Dass, Kewal K. (1979) A study of the ability of primary and elementary school children to generalize selected science concepts. Masters thesis, Memorial University of Newfoundland.
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The study investigated the ability of primary and elementary school subjects to generalize two science concepts, Insect and Animal with and without instruction in the form of a mental set. It also examined the effects of age, IQ and sex on the ability of the children to generalize these concepts. Two instruments measuring the ability to generalize the concepts Insect and Animal were developed. Each instrument contained three sets of instances, each set displaying a progressively reduced number of attributes of the concept under study. The total number of instances from which a subject could generalize a given concept was taken as an index of his ability to generalize. The scores of the ability to generalize were analysed using multiple regression analysis. -- The results indicate that of the independent variables investigated, only age and mental set significantly affected the ability to generalize the concepts Insect and Animal. It was found that the younger children's concepts were least developed and with age these concepts became more developed and more conceptual in nature. The ability to use information given in a mental set was found to be a function of age. The children in this study were more able to generalize the concept Insect than the concept Animal. This was because the concept Insect contained instances more perceptually homogenous in nature than that of the concept Animal, whose instances were more perceptually diverse and therefore afforded a great difficulty to the children to generalize. -- The children's concepts of Insect and Animal were both undergeneralized and overgeneralized. The kindergarten children undergeneralized the concept Insect more than the older children by not including peripheral instances of the concept. These younger children were not able to benefit from a mental set. The result being that their concept of Insect was undergeneralized to the same extent with or without a mental set. The control group of subjects in each grade overgeneralized the concept Insect to the same extent by including non-instances perceptually similar in general appearance to instances of the concept. Only the older children (11-12 years) were able to benefit from the mental set. This suggests that the younger children were more perceptually bound than the older children. -- In the control group the younger kindergarten subjects included more non-insect animals as instances of the concept Insect than the older children. No subject was able to benefit from a mental set for the concept Insect. As a result, the younger children's concept of insect was more overgeneralized than that of the older children suggesting that the older children had a better notion of the criterial attributes of insects than the younger children. -- The concept Animal was undergeneralized to a small extent by the control group of subjects in each grade, by not including peripheral instances of the concept. Only the older children benefitted from a mental set. It was found that the subjects in this study had some idea of the characteristics of animals as none selected a plant or an inanimate object as instances of the concept. In the control group, the kindergarten and grade three subjects' concept of Animal was overgeneralized more than that of the fifth grade subjects. The fifth grade subjects rarely selected non-instances perceptually similar in general appearance to instances of the concept Animal. Unlike the younger Kindergarten children, the older grade three subjects were able to make use of the information given in the mental set and thus overgeneralized to a lesser extent. It was suggested that the younger children's concept of animal was more overgeneralized as they were more perceptually bound then the older children. -- The results suggest that children are better able to master less general concepts than more general ones. As such it was suggested that curricular materials especially in the science should be sequenced from the simple to the more complex. In addition, the study demonstrated that children are able to improve their learning of general concepts provided a great number and variety of instances and non-instances of the concept are used in instruction.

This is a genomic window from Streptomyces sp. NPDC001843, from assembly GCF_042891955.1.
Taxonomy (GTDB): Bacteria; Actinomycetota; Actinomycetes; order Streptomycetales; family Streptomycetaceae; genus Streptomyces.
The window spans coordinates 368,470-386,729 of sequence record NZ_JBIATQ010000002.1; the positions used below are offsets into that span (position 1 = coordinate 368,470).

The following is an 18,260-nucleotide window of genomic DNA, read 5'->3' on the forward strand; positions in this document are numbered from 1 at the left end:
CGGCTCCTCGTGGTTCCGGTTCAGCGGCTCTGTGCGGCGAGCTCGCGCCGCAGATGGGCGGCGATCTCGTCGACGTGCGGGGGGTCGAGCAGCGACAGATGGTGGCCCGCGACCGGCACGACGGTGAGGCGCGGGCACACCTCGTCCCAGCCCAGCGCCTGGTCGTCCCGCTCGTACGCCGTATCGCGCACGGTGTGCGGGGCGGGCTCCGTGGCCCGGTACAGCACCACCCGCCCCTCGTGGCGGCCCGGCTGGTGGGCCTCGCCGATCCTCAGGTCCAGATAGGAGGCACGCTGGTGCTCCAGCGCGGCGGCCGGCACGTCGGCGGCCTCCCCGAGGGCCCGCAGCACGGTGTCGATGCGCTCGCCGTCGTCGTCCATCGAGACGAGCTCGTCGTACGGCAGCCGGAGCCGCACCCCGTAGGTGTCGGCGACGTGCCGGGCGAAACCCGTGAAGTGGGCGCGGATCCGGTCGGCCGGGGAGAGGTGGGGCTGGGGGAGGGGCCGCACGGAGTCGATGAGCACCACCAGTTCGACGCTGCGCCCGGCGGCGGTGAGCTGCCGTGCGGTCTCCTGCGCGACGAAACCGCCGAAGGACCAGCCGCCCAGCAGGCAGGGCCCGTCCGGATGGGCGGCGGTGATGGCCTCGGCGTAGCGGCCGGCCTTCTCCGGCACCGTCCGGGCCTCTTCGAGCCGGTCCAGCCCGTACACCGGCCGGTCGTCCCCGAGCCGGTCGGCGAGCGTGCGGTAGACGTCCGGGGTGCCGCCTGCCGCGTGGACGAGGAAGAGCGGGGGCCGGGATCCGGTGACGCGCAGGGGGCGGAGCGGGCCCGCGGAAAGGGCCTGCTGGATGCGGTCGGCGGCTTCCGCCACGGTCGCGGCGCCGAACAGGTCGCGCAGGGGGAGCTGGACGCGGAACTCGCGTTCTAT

|Item Type:||Thesis (Masters)|
|Additional Information:||Bibliography: leaves 194-199.|
|Department(s):||Education, Faculty of|
|Library of Congress Subject Heading:||Concept learning|
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